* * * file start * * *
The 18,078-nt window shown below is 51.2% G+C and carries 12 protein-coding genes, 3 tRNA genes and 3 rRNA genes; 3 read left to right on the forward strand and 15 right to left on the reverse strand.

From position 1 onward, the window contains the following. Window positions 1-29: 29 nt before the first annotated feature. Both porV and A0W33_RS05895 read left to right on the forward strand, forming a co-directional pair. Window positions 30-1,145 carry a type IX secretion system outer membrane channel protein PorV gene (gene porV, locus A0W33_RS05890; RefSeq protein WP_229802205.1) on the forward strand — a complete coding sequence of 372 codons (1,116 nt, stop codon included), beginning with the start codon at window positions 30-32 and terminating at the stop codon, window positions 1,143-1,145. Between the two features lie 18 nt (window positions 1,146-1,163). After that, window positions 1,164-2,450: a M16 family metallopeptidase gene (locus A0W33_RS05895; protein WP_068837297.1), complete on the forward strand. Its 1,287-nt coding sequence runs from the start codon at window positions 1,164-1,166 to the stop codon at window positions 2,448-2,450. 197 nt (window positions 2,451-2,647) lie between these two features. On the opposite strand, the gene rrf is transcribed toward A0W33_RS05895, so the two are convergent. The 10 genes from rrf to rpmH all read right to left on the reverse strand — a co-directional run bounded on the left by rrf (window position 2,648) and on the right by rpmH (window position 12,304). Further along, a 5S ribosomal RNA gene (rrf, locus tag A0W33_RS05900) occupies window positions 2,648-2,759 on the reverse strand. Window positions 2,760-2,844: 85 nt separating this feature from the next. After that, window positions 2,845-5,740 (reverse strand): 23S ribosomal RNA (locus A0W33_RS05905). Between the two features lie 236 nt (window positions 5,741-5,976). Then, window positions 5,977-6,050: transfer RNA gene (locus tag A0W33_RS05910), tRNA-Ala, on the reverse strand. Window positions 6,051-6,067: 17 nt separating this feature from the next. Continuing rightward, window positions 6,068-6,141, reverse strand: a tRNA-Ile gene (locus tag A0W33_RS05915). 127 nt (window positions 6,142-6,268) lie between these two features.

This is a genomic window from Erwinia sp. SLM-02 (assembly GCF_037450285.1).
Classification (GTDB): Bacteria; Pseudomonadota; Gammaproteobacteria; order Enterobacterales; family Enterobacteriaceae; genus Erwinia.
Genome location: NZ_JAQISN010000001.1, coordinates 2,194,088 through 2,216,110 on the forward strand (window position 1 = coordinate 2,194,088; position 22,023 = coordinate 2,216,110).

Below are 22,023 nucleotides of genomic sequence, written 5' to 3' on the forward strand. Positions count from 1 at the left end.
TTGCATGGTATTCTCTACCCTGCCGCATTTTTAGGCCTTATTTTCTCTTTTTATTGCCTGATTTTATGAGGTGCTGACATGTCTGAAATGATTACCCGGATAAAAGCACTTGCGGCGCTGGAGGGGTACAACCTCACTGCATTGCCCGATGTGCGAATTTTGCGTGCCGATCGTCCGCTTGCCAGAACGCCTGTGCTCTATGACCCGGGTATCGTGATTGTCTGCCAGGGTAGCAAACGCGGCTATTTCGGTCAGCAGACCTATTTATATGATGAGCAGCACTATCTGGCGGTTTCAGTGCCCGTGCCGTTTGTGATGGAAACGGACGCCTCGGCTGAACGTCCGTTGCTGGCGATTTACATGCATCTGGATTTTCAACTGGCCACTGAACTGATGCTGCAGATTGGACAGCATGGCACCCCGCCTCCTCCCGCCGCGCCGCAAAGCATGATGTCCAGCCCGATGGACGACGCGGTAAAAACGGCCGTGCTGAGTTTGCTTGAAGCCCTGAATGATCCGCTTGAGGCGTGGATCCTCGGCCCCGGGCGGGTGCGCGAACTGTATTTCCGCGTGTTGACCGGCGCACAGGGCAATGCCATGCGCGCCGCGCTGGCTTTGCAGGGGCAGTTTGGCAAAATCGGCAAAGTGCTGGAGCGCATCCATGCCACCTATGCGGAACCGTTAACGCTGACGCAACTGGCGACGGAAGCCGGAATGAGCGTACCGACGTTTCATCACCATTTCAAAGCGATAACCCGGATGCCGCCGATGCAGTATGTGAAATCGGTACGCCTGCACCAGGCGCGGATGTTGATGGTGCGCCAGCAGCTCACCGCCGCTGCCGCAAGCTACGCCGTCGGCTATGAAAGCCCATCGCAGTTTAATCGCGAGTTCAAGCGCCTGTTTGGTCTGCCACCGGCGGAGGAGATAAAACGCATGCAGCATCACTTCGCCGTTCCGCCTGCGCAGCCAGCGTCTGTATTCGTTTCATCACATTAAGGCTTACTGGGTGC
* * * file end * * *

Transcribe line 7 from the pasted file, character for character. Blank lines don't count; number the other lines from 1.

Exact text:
TTGCATGGTATTCTCTACCCTGCCGCATTTTTAGGCCTTATTTTCTCTTTTTATTGCCTGATTTTATGAGGTGCTGACATGTCTGAAATGATTACCCGGATAAAAGCACTTGCGGCGCTGGAGGGGTACAACCTCACTGCATTGCCCGATGTGCGAATTTTGCGTGCCGATCGTCCGCTTGCCAGAACGCCTGTGCTCTATGACCCGGGTATCGTGATTGTCTGCCAGGGTAGCAAACGCGGCTATTTCGGTCAGCAGACCTATTTATATGATGAGCAGCACTATCTGGCGGTTTCAGTGCCCGTGCCGTTTGTGATGGAAACGGACGCCTCGGCTGAACGTCCGTTGCTGGCGATTTACATGCATCTGGATTTTCAACTGGCCACTGAACTGATGCTGCAGATTGGACAGCATGGCACCCCGCCTCCTCCCGCCGCGCCGCAAAGCATGATGTCCAGCCCGATGGACGACGCGGTAAAAACGGCCGTGCTGAGTTTGCTTGAAGCCCTGAATGATCCGCTTGAGGCGTGGATCCTCGGCCCCGGGCGGGTGCGCGAACTGTATTTCCGCGTGTTGACCGGCGCACAGGGCAATGCCATGCGCGCCGCGCTGGCTTTGCAGGGGCAGTTTGGCAAAATCGGCAAAGTGCTGGAGCGCATCCATGCCACCTATGCGGAACCGTTAACGCTGACGCAACTGGCGACGGAAGCCGGAATGAGCGTACCGACGTTTCATCACCATTTCAAAGCGATAACCCGGATGCCGCCGATGCAGTATGTGAAATCGGTACGCCTGCACCAGGCGCGGATGTTGATGGTGCGCCAGCAGCTCACCGCCGCTGCCGCAAGCTACGCCGTCGGCTATGAAAGCCCATCGCAGTTTAATCGCGAGTTCAAGCGCCTGTTTGGTCTGCCACCGGCGGAGGAGATAAAACGCATGCAGCATCACTTCGCCGTTCCGCCTGCGCAGCCAGCGTCTGTATTCGTTTCATCACATTAAGGCTTACTGGGTGC